So perhaps it’s only natural that, as Dec. 21, 2012 approaches, many have found supposed connections between their views of the Maya calendar and the prophecies of Nostradamus, the alignment of celestial bodies and even the Bible. Perhaps it’s just human nature that a whole host of people are trying to make a quick buck out of terrifying the world with various doomsday theories -- out of selling books, making movies and drawing a hefty profit off their “official” 2012 websites.

Yet, as Dr. David Stuart, professor of Mesoamerican art and writing at the University of Texas at Austin, points out in his book “The Order Of Days: The Maya World and the Truth About 2012,” the paranoia says a lot more about us than it does about the Maya.

“It’s as if the ancient Maya could somehow anticipate the fears and struggles we experience in our modern industrial life, and offered a mystical end game we could look forward to,” he writes. “No such luck. The truth of the matter is that the Maya calendar was inseparable from the ancient world that created it: a lost worldview of kings, gods and ancestors. By wrenching this special vision of time and cosmology away from that particular cultural and historical milieu, we do nothing more than manipulate the past for our own purposes and messages.”

“The truth is,” he continues, “no Maya text -- ancient, colonial or modern -- ever predicted the end of time or the end of the world.”

So, where do the current doomsday theories stem from? They’re an interpretation of a single set of tablets discovered in the 1960s at the archeological site of Tortuguero in the state of Tabasco that depict the return of a Maya god at the end of a 13th period.

The Maya civilization reached its peak between 250 and 900AD and was fascinated by mathematics, astronomy and the cycles of time. Its Long Count calendar began in 3114BC and moves forward in 394-year periods known as bak’tuns. The winter solstice in 2012 marks the completion of the 13th bak’tun.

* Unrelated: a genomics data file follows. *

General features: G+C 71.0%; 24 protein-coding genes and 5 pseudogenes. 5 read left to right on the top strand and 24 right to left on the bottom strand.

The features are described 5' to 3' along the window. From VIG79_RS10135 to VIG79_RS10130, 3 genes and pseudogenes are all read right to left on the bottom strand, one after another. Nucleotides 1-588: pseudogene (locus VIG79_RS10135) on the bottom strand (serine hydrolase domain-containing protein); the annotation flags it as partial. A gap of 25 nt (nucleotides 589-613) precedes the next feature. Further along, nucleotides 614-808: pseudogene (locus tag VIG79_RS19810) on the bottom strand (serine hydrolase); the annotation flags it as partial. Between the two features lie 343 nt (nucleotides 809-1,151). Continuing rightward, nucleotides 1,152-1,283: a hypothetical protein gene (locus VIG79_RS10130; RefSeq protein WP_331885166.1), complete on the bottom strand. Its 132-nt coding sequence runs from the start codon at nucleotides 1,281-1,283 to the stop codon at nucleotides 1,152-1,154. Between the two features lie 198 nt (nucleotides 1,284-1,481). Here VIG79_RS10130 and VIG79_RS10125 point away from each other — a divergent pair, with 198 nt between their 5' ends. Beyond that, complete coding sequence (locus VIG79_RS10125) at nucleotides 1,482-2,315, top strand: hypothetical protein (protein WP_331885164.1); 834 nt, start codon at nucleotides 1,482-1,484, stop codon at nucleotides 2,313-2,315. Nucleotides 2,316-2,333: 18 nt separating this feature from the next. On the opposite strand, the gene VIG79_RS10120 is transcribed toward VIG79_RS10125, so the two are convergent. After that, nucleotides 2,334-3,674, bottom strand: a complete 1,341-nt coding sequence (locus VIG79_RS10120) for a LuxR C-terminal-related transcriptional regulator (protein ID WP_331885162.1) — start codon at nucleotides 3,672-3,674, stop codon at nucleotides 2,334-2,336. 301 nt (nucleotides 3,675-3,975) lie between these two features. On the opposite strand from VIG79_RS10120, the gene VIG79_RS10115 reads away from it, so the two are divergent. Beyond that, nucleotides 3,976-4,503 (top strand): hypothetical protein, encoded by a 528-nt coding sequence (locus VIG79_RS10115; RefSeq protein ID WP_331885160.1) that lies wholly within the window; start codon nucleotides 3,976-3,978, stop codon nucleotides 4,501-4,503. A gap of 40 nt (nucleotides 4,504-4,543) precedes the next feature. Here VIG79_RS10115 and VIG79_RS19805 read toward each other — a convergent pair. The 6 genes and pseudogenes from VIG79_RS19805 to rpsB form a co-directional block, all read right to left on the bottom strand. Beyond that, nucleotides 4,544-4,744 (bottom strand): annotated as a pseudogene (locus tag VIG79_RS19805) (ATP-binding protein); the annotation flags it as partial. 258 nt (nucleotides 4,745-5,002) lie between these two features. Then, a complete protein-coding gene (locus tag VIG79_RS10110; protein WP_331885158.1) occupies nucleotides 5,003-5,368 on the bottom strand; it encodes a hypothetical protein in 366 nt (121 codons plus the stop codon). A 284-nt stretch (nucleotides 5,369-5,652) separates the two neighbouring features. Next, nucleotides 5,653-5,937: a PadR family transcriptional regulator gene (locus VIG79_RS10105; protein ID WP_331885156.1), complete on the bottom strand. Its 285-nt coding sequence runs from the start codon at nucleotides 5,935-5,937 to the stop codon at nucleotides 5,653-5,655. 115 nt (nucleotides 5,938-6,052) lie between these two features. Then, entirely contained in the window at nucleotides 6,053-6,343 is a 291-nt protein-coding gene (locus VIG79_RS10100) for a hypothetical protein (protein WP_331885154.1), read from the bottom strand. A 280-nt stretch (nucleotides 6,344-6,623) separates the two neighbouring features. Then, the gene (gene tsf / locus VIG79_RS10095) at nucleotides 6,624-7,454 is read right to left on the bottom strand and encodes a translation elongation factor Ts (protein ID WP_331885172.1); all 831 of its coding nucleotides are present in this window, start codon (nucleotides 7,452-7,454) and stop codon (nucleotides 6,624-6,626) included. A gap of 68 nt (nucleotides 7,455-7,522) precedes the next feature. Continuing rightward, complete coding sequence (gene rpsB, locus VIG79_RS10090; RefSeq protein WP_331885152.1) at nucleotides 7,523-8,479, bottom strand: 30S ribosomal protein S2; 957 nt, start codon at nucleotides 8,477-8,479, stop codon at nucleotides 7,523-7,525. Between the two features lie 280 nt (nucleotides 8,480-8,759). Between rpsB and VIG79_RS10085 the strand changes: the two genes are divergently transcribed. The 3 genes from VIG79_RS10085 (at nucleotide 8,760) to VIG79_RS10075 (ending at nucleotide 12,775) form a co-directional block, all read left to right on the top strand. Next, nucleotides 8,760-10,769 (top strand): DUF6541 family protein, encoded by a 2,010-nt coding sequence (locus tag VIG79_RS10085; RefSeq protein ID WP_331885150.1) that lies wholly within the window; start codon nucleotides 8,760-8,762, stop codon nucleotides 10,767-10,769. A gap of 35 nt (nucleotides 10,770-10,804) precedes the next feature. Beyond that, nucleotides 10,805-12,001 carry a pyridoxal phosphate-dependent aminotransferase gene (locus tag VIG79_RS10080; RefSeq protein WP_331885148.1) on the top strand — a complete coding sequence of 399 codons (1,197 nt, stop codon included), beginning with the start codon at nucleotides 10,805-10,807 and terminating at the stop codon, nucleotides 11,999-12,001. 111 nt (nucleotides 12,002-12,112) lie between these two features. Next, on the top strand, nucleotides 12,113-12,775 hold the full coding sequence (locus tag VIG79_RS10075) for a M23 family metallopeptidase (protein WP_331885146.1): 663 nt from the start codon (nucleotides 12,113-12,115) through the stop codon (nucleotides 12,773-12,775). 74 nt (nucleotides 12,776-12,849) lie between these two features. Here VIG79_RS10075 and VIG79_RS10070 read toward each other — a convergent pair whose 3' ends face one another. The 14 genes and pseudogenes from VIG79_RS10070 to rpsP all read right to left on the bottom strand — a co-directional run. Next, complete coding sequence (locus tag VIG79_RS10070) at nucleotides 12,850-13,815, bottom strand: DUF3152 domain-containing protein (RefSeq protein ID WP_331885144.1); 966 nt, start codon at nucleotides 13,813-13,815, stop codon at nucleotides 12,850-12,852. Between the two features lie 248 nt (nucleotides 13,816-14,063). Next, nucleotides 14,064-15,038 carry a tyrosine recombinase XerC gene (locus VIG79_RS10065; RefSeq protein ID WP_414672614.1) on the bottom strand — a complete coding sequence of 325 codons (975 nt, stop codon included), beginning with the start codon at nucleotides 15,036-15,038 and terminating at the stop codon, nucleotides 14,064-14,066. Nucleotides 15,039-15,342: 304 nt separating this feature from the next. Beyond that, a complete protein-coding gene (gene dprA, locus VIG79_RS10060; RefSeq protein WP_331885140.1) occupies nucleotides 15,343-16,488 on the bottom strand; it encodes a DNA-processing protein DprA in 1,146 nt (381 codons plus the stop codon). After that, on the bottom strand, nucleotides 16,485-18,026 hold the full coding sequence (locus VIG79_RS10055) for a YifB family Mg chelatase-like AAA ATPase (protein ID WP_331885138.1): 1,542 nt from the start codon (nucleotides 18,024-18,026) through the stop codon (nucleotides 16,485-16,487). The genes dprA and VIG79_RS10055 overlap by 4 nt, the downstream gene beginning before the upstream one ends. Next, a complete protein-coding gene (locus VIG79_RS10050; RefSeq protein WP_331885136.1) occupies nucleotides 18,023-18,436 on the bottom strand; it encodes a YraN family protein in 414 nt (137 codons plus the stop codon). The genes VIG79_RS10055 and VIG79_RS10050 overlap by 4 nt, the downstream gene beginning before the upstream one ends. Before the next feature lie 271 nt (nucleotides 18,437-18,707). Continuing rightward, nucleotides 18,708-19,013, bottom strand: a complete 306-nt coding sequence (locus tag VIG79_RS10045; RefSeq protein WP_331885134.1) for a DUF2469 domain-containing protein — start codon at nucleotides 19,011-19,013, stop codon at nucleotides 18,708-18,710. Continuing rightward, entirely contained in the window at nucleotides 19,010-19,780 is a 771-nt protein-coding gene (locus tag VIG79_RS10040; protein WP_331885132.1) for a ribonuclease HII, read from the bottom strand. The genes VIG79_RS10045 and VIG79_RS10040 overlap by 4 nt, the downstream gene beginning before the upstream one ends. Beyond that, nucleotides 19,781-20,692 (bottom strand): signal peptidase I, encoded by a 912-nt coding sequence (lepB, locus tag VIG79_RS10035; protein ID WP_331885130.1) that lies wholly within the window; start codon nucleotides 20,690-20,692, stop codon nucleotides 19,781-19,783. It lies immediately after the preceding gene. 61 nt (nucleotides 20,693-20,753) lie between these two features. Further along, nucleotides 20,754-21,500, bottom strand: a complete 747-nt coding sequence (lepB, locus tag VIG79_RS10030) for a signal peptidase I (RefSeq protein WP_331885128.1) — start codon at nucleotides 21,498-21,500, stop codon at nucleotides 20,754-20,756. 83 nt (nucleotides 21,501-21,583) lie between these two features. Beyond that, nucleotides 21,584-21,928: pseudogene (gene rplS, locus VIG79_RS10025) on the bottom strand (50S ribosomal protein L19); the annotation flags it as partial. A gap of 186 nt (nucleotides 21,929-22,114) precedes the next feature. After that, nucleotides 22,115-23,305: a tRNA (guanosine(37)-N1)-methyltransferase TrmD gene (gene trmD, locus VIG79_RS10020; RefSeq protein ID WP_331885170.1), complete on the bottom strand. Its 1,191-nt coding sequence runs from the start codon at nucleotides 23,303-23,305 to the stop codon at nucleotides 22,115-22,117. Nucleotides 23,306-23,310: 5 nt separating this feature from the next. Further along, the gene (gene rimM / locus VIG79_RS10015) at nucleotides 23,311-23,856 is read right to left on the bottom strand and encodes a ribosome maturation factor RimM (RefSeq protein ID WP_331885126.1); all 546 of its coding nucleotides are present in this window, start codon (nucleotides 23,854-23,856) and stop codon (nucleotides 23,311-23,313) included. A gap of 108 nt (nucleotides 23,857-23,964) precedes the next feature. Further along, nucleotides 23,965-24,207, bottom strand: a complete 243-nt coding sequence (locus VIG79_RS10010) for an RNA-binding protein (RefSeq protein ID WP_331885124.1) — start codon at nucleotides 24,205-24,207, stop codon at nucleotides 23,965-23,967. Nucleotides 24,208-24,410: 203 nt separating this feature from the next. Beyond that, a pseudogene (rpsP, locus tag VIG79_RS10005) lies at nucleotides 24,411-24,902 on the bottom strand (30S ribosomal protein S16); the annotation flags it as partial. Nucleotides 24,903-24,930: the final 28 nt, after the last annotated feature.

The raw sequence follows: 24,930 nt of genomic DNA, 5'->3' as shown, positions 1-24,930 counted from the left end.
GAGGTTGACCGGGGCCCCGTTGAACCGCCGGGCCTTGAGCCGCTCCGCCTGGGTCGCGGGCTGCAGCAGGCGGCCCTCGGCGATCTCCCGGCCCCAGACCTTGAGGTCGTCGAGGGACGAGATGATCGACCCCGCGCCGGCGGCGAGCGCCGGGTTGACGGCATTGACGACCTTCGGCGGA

Epigraphists and Maya experts like Stuart say the prophecy foretells the beginning of a new era, according to the traditional Long Count calendar, but they argue that the Maya never mentioned that the world nor time would end. Several other Maya ruins, after all, describe dates far beyond 2012.

The occasion, however, has offered Mayanists and the local Maya themselves (many of whom work in the tourism industry) a soapbox from which to show the world the intricacies of one of its greatest and still mysterious civilizations. And where better to drum up interest, where better to place that soapbox than southern Mexico?

Mundo Maya 2012

Many who’ve dedicated their lives to studying and promoting Maya culture can be quite defensive about the subject of a doomsday scenario. Take Brendon O'Brien of the Albuquerque -based Maya Sites Travel Services, whose December 2012 tours, he says, are already 75 percent full. When asked about his upcoming trips, O’Brien said “the hoopla is media fabricated and our clients know better.”

“Mayanists are generally smart … a cut above the average bear,” he added. “We have been doing tours to the Maya regions for 12 years and never had a ‘kook’ or fanatic on our tours that I know of. We have had no one express any concerns about being in a foreign country on those dates or some end-of-the- world scenario.”